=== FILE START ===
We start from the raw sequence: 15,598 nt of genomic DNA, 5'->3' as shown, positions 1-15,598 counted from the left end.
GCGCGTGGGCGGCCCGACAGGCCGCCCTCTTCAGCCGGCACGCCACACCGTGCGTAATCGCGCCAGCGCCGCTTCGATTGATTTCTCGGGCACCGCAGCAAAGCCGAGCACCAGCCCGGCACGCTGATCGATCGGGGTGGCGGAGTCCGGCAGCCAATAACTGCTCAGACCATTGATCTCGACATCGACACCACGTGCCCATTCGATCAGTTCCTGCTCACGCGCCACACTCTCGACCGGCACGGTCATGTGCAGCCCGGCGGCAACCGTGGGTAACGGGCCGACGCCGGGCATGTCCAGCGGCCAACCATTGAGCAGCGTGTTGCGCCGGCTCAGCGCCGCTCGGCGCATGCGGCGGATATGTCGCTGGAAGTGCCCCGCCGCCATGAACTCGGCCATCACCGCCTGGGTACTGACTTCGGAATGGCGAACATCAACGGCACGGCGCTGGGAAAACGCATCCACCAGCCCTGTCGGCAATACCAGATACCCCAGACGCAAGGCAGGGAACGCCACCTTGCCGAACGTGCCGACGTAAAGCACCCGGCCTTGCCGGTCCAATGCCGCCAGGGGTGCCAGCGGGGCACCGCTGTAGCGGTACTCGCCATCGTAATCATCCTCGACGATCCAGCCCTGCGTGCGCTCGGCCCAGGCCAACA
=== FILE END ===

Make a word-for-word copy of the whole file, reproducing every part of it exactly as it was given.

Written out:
We start from the raw sequence: 15,598 nt of genomic DNA, 5'->3' as shown, positions 1-15,598 counted from the left end.
GCGCGTGGGCGGCCCGACAGGCCGCCCTCTTCAGCCGGCACGCCACACCGTGCGTAATCGCGCCAGCGCCGCTTCGATTGATTTCTCGGGCACCGCAGCAAAGCCGAGCACCAGCCCGGCACGCTGATCGATCGGGGTGGCGGAGTCCGGCAGCCAATAACTGCTCAGACCATTGATCTCGACATCGACACCACGTGCCCATTCGATCAGTTCCTGCTCACGCGCCACACTCTCGACCGGCACGGTCATGTGCAGCCCGGCGGCAACCGTGGGTAACGGGCCGACGCCGGGCATGTCCAGCGGCCAACCATTGAGCAGCGTGTTGCGCCGGCTCAGCGCCGCTCGGCGCATGCGGCGGATATGTCGCTGGAAGTGCCCCGCCGCCATGAACTCGGCCATCACCGCCTGGGTACTGACTTCGGAATGGCGAACATCAACGGCACGGCGCTGGGAAAACGCATCCACCAGCCCTGTCGGCAATACCAGATACCCCAGACGCAAGGCAGGGAACGCCACCTTGCCGAACGTGCCGACGTAAAGCACCCGGCCTTGCCGGTCCAATGCCGCCAGGGGTGCCAGCGGGGCACCGCTGTAGCGGTACTCGCCATCGTAATCATCCTCGACGATCCAGCCCTGCGTGCGCTCGGCCCAGGCCAACA